S.C. International Trade Conference attendees networked and talked to vendors and exhibitors between sessions of the conference held this week at Wild Dunes on the Isle of Palms. (Photo/Leslie Burden)
By Matt Tomsic
Published Sept. 19, 2012
Attendees at the S.C. International Trade Conference heard updates on the Panama Canal expansion and labor negotiations between dockworkers and ocean carriers during the conference’s first full day of events Tuesday on the Isle of Palms.
Visitors got a hands-on look at some of the latest port and logistics technology during the S.C. International Trade Conference this week on the Isle of Palms. (Photo/Leslie Burden)
Aleman said the canal serves almost every route around the world, and the main route used by shippers traveling through the canal is from Asia to the East Coast. The canal now fits a ship carrying 4,500 20-foot-equivalent units, or TEUs, a common industry measurement. After the expansion, a 13,000 TEU ship will be able to travel through the canal.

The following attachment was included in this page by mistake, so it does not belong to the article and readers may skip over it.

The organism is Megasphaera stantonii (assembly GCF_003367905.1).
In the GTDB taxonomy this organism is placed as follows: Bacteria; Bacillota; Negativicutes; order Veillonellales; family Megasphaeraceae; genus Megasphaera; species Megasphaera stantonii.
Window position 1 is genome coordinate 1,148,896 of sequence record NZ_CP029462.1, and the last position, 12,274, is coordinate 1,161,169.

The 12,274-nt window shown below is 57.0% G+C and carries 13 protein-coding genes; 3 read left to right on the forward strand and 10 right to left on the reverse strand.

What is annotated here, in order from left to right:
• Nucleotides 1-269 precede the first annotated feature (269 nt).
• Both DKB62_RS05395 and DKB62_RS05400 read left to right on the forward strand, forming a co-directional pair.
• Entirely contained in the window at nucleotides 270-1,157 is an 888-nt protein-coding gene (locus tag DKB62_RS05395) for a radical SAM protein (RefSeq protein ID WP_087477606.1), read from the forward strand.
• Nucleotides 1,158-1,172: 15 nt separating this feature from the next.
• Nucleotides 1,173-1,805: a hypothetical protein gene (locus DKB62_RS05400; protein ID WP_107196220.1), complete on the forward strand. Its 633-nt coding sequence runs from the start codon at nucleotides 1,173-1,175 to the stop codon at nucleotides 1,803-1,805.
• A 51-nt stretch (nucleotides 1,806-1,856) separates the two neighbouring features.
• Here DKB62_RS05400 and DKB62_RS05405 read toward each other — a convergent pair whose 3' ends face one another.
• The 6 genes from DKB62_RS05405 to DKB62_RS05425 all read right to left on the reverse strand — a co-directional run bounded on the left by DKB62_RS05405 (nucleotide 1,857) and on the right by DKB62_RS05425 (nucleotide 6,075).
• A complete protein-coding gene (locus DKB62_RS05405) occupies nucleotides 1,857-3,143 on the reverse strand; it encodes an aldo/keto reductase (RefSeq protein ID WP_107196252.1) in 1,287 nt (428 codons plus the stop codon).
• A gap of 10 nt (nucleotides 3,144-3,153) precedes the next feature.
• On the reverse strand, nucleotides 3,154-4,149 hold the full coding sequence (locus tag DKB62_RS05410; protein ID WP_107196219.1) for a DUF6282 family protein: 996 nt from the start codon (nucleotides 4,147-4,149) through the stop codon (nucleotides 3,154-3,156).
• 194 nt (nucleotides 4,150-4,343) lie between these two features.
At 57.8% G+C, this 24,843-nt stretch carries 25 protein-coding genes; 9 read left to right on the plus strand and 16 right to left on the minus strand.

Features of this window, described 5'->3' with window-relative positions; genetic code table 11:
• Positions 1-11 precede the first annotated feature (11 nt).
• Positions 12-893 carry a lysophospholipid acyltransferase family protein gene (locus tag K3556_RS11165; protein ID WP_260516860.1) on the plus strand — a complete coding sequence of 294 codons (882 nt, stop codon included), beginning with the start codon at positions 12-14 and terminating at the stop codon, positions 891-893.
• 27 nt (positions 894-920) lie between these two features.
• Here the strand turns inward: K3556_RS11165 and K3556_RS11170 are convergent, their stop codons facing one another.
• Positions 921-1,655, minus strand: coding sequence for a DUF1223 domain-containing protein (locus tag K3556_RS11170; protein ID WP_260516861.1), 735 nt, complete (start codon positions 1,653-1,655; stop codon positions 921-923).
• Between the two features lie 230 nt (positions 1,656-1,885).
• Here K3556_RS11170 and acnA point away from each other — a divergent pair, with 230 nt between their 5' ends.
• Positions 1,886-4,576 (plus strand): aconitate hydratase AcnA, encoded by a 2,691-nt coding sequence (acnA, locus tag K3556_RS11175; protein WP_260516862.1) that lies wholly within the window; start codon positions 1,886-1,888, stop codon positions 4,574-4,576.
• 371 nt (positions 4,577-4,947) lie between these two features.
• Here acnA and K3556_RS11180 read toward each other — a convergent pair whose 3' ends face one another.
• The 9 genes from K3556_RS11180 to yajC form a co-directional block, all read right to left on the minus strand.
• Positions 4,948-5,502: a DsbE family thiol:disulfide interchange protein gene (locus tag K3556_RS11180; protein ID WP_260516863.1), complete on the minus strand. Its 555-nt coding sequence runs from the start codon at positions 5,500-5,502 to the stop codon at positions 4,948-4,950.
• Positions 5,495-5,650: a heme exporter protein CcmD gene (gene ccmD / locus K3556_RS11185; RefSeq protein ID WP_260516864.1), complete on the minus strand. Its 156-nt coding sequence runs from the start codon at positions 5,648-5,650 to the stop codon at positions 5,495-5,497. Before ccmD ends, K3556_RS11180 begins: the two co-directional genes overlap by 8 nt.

Aleman said the East Coast ports will be some of the main beneficiaries of the Panama Canal’s expansion.
Joseph Bonney, senior editor of the Journal of Commerce, updated attendees about the labor negotiations between the International Longshoremen’s Association and the U.S. Maritime Alliance, which represents the shipping carriers.
Bonney said the two sides are set to resume talks today after negotiations stalled on Aug. 22. The two sides are trying to reach an agreement on a new six-year labor contract. The current contract is set to expire at the end of September.
Bonney said he wouldn’t put money on them reaching an agreement by Sept. 30, and the fallout could include work stoppages or a temporary contract extension.
In July, Bonney said, the two sides reached agreement on two key issues: chassis management and automation. The agreement preserved the longshoremen’s jurisdiction over chassis maintenance and repair and allowed temporary payments for dockworkers displaced by automation.
The talks broke down in August, though, during negotiations about compensation practices.